The Misunderstood: Lucky Number Slevin

The Misunderstood: Lucky Number Slevin

I will contest that the majority of entertainment media is made up of various kinds of geekery. When we think about the stuff that would be considered mostly mainstream, it usually doesn't key into genre fare or other acquired tastes. Most of non-geek cinema falls into broad categories like romantic comedy (which is as old as theater itself) or straight drama that revolves around whatever the modern conception of "normal" happens to be. Everything else is for niche audiences, those people who like things for inexplicable reasons and who don't mind not being able to share those preferences with most of the other people around them. We want to like things that most folks don't like. It makes it special, it makes it ours. That's why disco died but Rocky Horror refuses to go out of circulation. Taken through the lens of geekery, the lopsided success of Paul McGuigan's 2006 flop Lucky Number Slevin not only makes sense, it actually makes the film more endearing.

See, most of what we easily identify as geeky doesn't really cover most of the full realm of geekdom. Sure, science fiction and high fantasy are the twin capitols of geekery, but they're also right on the border of mainstream. Given the unqualified success of The Lord of the Rings trilogy and the scads of super hero movies dotting the last decade, it's pretty ridiculous to say that comics and thick novels about wizards are really as niche as they used to be. The truly geeky stuff still has a tiny but devoted audience. Among these vestiges of true niche is Noir geekery. For a brief period in the first half of the 20th century, gritty stories about murder, blackmail and deception set in cities straight out of modernist nightmares were all the rage. But those stories eventually faded into the background as epic histories, sunny musicals and screwball comedies took center stage.

Every once in a while, Noir sneaks back onto the big screen with mixed results. China Town is a solid classic while The Black Dhalia is a few too many points off its intended mark. But Noir isn't really supposed to be huge. It's supposed to be comfort food for those of us who like discomfort, the folks who want to see the good guy get knocked around and maybe even lose. Noir gives us stories in which the protagonists aren't even all that sympathetic and so much of the story is predicated on obfuscation and mistrust that viewers don't really get to sit in the relative safety of omniscience.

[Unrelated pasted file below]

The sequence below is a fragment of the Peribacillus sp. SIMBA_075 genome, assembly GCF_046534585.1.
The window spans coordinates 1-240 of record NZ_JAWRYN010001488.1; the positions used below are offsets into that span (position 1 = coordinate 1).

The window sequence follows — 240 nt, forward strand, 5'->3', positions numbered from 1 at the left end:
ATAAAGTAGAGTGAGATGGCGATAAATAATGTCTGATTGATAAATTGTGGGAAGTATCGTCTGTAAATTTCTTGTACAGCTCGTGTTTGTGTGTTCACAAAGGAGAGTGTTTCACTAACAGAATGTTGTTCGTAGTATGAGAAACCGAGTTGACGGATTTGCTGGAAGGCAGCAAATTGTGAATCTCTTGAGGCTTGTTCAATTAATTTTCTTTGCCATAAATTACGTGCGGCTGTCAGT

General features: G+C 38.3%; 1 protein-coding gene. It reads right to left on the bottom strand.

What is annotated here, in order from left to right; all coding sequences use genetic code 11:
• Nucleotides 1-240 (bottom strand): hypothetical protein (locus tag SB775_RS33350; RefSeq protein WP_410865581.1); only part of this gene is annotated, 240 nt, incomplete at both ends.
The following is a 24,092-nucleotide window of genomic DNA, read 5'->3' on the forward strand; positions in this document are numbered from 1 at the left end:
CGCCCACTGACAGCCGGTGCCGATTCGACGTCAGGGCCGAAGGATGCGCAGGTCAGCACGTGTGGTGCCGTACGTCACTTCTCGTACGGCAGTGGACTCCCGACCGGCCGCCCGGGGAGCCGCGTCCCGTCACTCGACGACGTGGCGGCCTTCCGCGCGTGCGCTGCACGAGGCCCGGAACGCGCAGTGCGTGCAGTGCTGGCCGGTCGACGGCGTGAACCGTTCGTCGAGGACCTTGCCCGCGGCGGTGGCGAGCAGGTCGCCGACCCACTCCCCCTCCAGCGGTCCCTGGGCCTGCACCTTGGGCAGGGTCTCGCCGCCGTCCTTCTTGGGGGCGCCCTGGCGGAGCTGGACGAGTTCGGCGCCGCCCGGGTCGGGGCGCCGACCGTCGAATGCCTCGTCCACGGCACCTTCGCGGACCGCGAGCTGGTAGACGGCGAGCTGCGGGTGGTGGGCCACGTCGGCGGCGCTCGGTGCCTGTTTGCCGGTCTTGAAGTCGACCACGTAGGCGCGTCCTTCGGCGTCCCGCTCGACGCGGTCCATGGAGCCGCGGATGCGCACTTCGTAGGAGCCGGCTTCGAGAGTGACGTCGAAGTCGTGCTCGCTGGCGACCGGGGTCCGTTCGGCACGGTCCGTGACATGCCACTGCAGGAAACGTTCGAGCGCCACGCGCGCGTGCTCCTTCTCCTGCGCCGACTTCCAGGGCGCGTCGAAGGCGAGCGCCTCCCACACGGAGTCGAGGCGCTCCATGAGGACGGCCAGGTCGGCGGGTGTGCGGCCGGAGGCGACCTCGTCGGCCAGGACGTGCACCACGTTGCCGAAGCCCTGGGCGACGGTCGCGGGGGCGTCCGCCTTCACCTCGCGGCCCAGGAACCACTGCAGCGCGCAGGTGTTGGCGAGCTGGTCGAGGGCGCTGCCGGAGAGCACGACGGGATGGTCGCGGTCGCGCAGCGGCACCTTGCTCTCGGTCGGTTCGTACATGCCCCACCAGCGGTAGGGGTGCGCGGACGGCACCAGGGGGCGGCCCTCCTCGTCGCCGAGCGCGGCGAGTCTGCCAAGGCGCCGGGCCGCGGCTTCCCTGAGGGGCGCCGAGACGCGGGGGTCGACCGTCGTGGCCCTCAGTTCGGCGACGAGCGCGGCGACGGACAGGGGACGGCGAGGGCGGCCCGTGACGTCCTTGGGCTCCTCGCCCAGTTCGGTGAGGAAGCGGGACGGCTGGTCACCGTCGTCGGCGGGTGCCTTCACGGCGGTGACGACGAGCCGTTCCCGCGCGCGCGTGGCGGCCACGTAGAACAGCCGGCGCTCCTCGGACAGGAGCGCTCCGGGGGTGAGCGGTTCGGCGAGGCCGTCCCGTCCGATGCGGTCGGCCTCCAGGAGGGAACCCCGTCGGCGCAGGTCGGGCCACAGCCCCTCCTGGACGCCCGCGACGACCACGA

So, when Paul McGuigan (a director with a checkered credits list) got his hands on Jason Smilovic's twisty, stylized script for Lucky Number Slevin he ended up making a movie that was basically designed for the same people who loved Payback and Brick, not whatever was playing at the multiplex for 18 straight weeks. Slevin has a cast of 21st century pulp actors like Lucy Liu, who has never been in a truly serious film, and Josh Hartnett, the quintessential teen heartthrob gone to seed. Slevin is a movie that, between its bizarre pacing and liberal use Judaica, clearly has no intention of being mainstream.

All told, Lucky Number Slevin had an okay run at the box office, grossing a little over $50 million worldwide which certainly exceeded its noticeably low budget. It missed the crime-obsessed Cinema of Cool by a clean decade, but it's also a lot less self-conscious and hip than the likes of Quentin Tarantino's early work. The movie has a 52% freshness rating on Rotten Tomatoes, which for those of us who speak Internet clearly means that everyone who hated Slevin met with an equal number of people who loved the hell out of it. For a movie that plays almost exclusively to its adoring brand of geek, a 50/50 ratio of love and hate seems about right.